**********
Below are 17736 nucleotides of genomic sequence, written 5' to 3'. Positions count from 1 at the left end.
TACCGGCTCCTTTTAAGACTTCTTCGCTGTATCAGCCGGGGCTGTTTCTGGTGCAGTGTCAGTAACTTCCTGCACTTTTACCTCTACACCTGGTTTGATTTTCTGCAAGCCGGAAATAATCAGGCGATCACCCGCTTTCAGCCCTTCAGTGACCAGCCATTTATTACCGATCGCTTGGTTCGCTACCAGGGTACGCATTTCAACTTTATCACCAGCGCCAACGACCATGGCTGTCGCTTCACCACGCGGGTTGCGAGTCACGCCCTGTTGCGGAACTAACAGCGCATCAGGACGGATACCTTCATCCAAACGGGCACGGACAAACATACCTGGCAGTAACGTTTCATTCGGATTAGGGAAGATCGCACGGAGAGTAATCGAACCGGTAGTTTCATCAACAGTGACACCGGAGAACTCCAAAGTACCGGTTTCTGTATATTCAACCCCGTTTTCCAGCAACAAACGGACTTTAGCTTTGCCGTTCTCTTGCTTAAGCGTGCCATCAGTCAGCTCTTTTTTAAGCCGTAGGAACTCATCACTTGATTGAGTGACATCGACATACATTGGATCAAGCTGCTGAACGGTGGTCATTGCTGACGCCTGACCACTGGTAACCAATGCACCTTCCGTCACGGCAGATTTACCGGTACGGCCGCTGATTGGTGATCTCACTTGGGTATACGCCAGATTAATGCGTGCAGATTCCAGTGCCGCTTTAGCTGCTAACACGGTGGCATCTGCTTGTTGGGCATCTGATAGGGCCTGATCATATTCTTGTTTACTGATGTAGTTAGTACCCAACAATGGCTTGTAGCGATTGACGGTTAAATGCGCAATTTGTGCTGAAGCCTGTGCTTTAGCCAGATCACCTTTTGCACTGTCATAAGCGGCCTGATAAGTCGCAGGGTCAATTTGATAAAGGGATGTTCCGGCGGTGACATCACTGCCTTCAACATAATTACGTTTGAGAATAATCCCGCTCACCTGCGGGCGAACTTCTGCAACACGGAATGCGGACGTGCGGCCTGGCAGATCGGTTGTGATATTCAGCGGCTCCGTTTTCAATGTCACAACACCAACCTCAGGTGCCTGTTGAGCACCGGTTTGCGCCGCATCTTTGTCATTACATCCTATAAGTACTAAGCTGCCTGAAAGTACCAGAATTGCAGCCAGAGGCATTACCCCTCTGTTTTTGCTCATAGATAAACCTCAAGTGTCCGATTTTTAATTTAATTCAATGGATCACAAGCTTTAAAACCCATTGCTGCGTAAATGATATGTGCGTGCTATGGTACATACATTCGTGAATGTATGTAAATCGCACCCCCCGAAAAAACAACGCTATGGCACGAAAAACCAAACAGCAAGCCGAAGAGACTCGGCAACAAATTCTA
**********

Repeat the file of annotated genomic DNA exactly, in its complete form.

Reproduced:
Below are 17736 nucleotides of genomic sequence, written 5' to 3'. Positions count from 1 at the left end.
TACCGGCTCCTTTTAAGACTTCTTCGCTGTATCAGCCGGGGCTGTTTCTGGTGCAGTGTCAGTAACTTCCTGCACTTTTACCTCTACACCTGGTTTGATTTTCTGCAAGCCGGAAATAATCAGGCGATCACCCGCTTTCAGCCCTTCAGTGACCAGCCATTTATTACCGATCGCTTGGTTCGCTACCAGGGTACGCATTTCAACTTTATCACCAGCGCCAACGACCATGGCTGTCGCTTCACCACGCGGGTTGCGAGTCACGCCCTGTTGCGGAACTAACAGCGCATCAGGACGGATACCTTCATCCAAACGGGCACGGACAAACATACCTGGCAGTAACGTTTCATTCGGATTAGGGAAGATCGCACGGAGAGTAATCGAACCGGTAGTTTCATCAACAGTGACACCGGAGAACTCCAAAGTACCGGTTTCTGTATATTCAACCCCGTTTTCCAGCAACAAACGGACTTTAGCTTTGCCGTTCTCTTGCTTAAGCGTGCCATCAGTCAGCTCTTTTTTAAGCCGTAGGAACTCATCACTTGATTGAGTGACATCGACATACATTGGATCAAGCTGCTGAACGGTGGTCATTGCTGACGCCTGACCACTGGTAACCAATGCACCTTCCGTCACGGCAGATTTACCGGTACGGCCGCTGATTGGTGATCTCACTTGGGTATACGCCAGATTAATGCGTGCAGATTCCAGTGCCGCTTTAGCTGCTAACACGGTGGCATCTGCTTGTTGGGCATCTGATAGGGCCTGATCATATTCTTGTTTACTGATGTAGTTAGTACCCAACAATGGCTTGTAGCGATTGACGGTTAAATGCGCAATTTGTGCTGAAGCCTGTGCTTTAGCCAGATCACCTTTTGCACTGTCATAAGCGGCCTGATAAGTCGCAGGGTCAATTTGATAAAGGGATGTTCCGGCGGTGACATCACTGCCTTCAACATAATTACGTTTGAGAATAATCCCGCTCACCTGCGGGCGAACTTCTGCAACACGGAATGCGGACGTGCGGCCTGGCAGATCGGTTGTGATATTCAGCGGCTCCGTTTTCAATGTCACAACACCAACCTCAGGTGCCTGTTGAGCACCGGTTTGCGCCGCATCTTTGTCATTACATCCTATAAGTACTAAGCTGCCTGAAAGTACCAGAATTGCAGCCAGAGGCATTACCCCTCTGTTTTTGCTCATAGATAAACCTCAAGTGTCCGATTTTTAATTTAATTCAATGGATCACAAGCTTTAAAACCCATTGCTGCGTAAATGATATGTGCGTGCTATGGTACATACATTCGTGAATGTATGTAAATCGCACCCCCCGAAAAAACAACGCTATGGCACGAAAAACCAAACAGCAAGCCGAAGAGACTCGGCAACAAATTCTA